is a sweet, smiling eleven-year-old who likes soft toys and comic
books. If you saw her playing with her sister Shehida, you might think
she did not have a care in the world.
But Izmira and her
family have experienced a traumatic decade. In July 1995 her father was
killed in the Srebrenica massacre, along with her uncle, grandfather
and 8,000 other Bosnian Muslim men. They were imprisoned and executed
during a week of bloodshed and their bodies were hidden in mass graves.
Most of their remains are still undiscovered.
A green marker similar to this one now
marks the grave of Izmira’s father. Her grandfather and uncle are still
the last decade or so the surviving widows, including Izmira's mother
and grandmother, gradually lost hope of seeing their husbands again.
Like thousands of other families, they submitted blood samples for DNA
analysis to help identify bodies discovered in mass graves.
a decade of waiting, Izmira’s father was identified amongst some
exhumed bodies in early 2005. He was only 22 years old when he died and
Izmira was just two months old. Their tragic reunion took place in
Srebrenica on the 10th anniversary of the massacre. Izmira’s family
were among thousands of distraught relatives who gathered to bury their
Izmira’s drawing of a house. Her father was a builder, and Izmira dreams of living in a nice house.
the war, Izmira’s family left their home in Srebrenica and sought
refuge in Sarajevo. They took shelter in an abandoned apartment.
However, after the war the Serb owner returned to sell his property,
and Izmira's family were evicted once again.
in Srebrenica had been burnt to the ground, and the horror of the
massacre left them too afraid to return. Izmira’s family had nowhere to
go but were determined to solve their housing crisis. They decided to
borrow money from their friends and buy an apartment in Vogosca,
Sarajevo – a district where many other Srebrenica refugees live.
Struggle to Survive
Izmira and her sister keep their schoolbooks in this old fridge.
and her sister Sehida now live with their mother, grandmother and aunt
in a small two-roomed flat which is barely furnished. It has one
wardrobe and two sofas. The girls keep their schoolbooks in an old
broken refrigerator, as there is nowhere else to store them.
family of five survive on the small state widow's pension they receive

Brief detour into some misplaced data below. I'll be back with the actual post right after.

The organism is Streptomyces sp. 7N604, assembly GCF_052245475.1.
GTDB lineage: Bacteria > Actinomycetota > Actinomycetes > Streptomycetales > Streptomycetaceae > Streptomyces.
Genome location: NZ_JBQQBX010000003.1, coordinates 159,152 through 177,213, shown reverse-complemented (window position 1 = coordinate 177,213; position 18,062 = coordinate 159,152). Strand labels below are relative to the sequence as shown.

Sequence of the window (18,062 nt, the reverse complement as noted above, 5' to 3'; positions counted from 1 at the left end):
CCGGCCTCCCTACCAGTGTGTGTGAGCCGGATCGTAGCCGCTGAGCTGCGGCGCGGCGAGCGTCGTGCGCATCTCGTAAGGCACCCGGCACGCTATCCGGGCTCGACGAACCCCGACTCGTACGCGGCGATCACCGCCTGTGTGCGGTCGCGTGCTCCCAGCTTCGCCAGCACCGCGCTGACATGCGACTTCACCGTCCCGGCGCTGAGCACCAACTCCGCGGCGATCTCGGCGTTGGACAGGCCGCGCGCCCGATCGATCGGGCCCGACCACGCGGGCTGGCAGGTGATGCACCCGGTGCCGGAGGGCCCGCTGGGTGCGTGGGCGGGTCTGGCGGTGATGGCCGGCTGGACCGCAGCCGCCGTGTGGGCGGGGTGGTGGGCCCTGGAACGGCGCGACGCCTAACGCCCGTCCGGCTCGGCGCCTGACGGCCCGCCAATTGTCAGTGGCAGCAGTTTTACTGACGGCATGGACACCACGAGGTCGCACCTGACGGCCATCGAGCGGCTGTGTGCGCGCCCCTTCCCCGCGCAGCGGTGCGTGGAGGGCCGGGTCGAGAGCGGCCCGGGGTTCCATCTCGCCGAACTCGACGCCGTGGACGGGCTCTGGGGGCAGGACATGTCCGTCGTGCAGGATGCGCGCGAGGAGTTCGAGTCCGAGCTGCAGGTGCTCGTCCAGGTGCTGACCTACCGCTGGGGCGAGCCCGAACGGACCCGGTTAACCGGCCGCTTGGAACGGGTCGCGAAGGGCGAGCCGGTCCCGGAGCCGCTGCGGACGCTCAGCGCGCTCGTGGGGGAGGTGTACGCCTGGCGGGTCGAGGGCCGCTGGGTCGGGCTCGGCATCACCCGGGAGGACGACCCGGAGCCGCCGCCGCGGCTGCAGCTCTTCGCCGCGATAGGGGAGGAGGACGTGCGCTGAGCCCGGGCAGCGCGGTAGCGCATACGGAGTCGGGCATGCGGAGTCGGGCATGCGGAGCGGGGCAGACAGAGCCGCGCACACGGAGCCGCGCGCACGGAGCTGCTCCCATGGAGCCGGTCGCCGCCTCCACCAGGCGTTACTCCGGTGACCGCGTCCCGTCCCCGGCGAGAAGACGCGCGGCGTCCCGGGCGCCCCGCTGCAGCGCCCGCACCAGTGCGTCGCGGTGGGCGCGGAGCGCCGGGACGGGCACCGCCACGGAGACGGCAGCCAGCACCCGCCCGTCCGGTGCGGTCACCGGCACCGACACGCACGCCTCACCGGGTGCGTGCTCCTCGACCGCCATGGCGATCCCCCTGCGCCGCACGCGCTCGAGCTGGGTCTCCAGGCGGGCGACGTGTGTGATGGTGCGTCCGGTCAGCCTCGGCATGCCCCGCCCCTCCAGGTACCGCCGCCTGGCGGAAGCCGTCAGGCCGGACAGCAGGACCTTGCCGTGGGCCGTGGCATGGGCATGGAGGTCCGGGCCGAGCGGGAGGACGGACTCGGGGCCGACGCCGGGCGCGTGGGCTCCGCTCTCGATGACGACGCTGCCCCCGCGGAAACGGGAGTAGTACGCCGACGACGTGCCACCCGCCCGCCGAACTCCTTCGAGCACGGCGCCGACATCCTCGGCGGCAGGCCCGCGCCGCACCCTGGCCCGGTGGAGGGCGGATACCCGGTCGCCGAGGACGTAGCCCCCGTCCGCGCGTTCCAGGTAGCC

each month. Their loan repayments mean that they can barely make ends
meet, but they are grateful to finally have a permanent roof over their
Shehida is very protective of her younger sister, Izmira.
Izmira and her sister, Shehida, were too young to remember their
father, they are still moved to tears whenever he is mentioned. The
pain of his absence in their lives is very real.
despite the tragedy in her life, Izmira remains a cheerful child.
Whenever her mother and sister recall the war and begin to cry,
Izmira’s eyes also fill with tears but she keeps smiling, hoping to
cheer everyone up.
Izmira’s dream is to become a
teacher, while Shehida wants to be a paediatrician. Izmira works hard
at school and gets good grades. At home, she helps her mother with
housework. She is a popular child who has many friends, and says she
would like to have friends from every country in the world.
A Brighter Future
Izmira dreams of a bright future, as she sits in the Bosnian Orphan Officer’s car
has already made one international friend. A donor from the UK sponsors
her through Islamic Relief's Orphan Sponsorship Programme. The
sponsorship money helps to pay for Izmira's basic needs such as food,
healthcare and schoolbooks.
Islamic Relief currently
supports over 740 orphans in Bosnia. The tragic consequences of the
Srebrenica Massacre will continue to haunt the orphans and widows of
Srebrenica for many years. Through its sponsorship programme, Islamic
Relief is committed to helping orphans like Izmira lead a better life.